Spongebob creator Stephen Hillenburg passed away today at age 57 due to ALS.

depression, <b> Squidward was our first actual lesson on depression </b>

depression, <b> Squidward was our first actual lesson on depression </b>

And while the rest of the world gave tribute to the late American animator by reminiscing about their fave moments, jokes, and memes from the iconic cartoon, some shared that the show actually gave them a deeper understanding of what it’s like to suffer from depression, via Bikini Bottom’ local grump: Squidward.

depression, <b> Squidward was our first actual lesson on depression </b>

Twitter user Clarkisha Kent shared her story:

‘I count Squidward as one of five fictional characters who helped me grasp what depression was. And how it worked.’


Like most of us, Clarkisha didn’t know about the show’s underlying themes as it came out when she was still young.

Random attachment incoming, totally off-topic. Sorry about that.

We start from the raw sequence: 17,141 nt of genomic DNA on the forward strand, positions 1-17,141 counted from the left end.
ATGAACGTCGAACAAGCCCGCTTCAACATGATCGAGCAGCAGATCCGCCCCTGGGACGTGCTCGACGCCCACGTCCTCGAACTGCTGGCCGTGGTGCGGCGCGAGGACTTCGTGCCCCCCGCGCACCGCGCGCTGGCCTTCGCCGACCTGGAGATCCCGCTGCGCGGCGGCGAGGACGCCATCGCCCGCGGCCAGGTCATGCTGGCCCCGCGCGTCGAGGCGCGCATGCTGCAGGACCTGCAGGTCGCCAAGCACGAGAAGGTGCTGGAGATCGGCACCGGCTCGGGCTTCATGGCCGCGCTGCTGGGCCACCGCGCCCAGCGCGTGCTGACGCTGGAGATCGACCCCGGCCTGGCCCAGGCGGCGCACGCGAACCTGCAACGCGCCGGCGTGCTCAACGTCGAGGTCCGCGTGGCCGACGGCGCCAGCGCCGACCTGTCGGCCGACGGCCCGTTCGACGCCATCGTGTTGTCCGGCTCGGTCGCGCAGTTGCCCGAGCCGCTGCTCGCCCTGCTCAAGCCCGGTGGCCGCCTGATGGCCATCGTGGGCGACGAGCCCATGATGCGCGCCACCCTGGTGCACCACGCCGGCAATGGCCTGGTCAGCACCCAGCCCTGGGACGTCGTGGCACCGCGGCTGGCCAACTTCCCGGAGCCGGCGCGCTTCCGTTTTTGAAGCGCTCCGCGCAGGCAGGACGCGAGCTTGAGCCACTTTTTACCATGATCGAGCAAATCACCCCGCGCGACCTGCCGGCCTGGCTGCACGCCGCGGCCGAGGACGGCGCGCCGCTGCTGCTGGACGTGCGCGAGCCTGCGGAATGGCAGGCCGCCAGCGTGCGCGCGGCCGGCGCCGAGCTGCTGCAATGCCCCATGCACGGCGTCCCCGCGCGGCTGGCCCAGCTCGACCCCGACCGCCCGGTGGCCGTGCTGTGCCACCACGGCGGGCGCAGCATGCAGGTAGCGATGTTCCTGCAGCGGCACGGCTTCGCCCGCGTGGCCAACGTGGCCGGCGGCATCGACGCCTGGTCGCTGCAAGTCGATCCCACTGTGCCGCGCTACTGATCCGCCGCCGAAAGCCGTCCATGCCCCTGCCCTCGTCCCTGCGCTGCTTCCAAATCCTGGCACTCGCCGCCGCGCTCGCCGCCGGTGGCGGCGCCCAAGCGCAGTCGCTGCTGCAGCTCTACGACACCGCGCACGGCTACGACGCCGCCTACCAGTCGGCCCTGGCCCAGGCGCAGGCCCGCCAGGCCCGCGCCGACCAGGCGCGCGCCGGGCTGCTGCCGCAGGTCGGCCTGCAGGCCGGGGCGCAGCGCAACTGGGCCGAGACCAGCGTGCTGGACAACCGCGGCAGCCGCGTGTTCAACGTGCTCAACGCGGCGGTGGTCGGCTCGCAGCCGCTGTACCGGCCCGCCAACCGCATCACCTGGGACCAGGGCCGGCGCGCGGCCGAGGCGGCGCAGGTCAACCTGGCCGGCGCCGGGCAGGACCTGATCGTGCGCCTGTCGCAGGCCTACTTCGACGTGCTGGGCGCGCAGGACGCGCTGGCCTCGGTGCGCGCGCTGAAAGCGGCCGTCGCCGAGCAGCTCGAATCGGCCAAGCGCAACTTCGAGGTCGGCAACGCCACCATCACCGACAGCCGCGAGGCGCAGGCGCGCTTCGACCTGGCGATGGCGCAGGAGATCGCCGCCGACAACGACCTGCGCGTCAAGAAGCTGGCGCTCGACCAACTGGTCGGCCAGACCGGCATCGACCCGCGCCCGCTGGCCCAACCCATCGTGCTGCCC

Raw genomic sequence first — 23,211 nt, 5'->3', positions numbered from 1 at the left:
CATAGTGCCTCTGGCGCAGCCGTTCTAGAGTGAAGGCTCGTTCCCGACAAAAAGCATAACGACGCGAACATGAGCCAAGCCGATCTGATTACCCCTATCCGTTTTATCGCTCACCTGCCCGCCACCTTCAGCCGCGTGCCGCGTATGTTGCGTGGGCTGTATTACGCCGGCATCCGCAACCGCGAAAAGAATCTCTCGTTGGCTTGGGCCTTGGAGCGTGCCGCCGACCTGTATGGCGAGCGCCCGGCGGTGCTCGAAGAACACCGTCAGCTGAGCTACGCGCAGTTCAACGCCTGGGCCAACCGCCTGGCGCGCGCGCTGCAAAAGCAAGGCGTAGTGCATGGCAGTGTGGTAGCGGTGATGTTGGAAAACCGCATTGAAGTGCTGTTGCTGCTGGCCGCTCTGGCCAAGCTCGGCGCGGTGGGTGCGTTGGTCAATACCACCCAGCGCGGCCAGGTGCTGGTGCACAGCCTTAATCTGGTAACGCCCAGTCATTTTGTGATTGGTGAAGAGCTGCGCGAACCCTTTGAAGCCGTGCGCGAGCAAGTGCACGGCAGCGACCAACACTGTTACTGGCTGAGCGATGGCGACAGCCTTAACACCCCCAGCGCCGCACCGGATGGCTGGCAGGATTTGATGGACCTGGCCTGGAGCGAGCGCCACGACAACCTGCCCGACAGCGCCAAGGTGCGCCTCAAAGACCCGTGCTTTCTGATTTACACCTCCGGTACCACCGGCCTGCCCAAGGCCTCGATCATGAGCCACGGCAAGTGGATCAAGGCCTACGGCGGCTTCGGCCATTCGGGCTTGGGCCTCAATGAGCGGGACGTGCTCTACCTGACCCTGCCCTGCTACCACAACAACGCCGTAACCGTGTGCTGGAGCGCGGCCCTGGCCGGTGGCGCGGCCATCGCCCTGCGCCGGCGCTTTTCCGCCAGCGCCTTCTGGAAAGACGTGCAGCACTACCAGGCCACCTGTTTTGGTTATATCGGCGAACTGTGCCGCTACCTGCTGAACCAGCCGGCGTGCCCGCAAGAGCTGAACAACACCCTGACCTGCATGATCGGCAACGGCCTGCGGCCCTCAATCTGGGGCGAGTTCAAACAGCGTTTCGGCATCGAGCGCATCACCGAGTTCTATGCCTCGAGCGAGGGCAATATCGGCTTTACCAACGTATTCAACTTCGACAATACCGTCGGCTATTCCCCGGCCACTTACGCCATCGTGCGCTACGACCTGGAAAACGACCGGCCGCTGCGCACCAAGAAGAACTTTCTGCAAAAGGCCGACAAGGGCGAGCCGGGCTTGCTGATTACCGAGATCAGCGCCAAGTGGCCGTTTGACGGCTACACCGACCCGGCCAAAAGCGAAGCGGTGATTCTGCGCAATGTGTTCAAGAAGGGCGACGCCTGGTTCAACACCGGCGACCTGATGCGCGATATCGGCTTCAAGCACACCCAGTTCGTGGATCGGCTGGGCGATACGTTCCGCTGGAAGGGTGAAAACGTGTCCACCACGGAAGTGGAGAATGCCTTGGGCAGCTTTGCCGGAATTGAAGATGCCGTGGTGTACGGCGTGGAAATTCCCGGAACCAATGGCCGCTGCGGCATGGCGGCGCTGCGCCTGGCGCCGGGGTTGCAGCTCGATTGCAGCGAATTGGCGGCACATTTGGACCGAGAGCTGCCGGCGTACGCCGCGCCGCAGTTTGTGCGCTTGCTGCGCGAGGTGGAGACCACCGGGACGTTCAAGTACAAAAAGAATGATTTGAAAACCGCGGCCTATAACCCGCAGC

‘I remember being young and going like ‘ugh wtf is SPITWAD’S problem??? He’s such a negative Nancy!’


It wasn’t until she experienced depression herself when she realized that Squidward was basically a summary of its symptoms.

Apathy. Occasional anger. Resentment. Existential dread. Hopelessness. A lot of my own lethargic behaviors.

‘I even remember the episode where he literally places flowers at a tombstone that read ‘Here lies Squidward’s hopes and dreams’ and I felt that shit then. I still feel it now.’

He also got me thinking about how annoying and soul-sucking it can be to have to perform joy and happiness in front of others (particular at the workplace) even when you’re not feeling it…’


More than just an entertaining children’s show, Spongebob Squarepants was low-key an insight on not only depression but also on current social issues, such as the LGBT community and labor conditions – all masked under a silly and joke-heavy facade.

All of this is due to Stephen Hillenburg’s undeniable brilliance.


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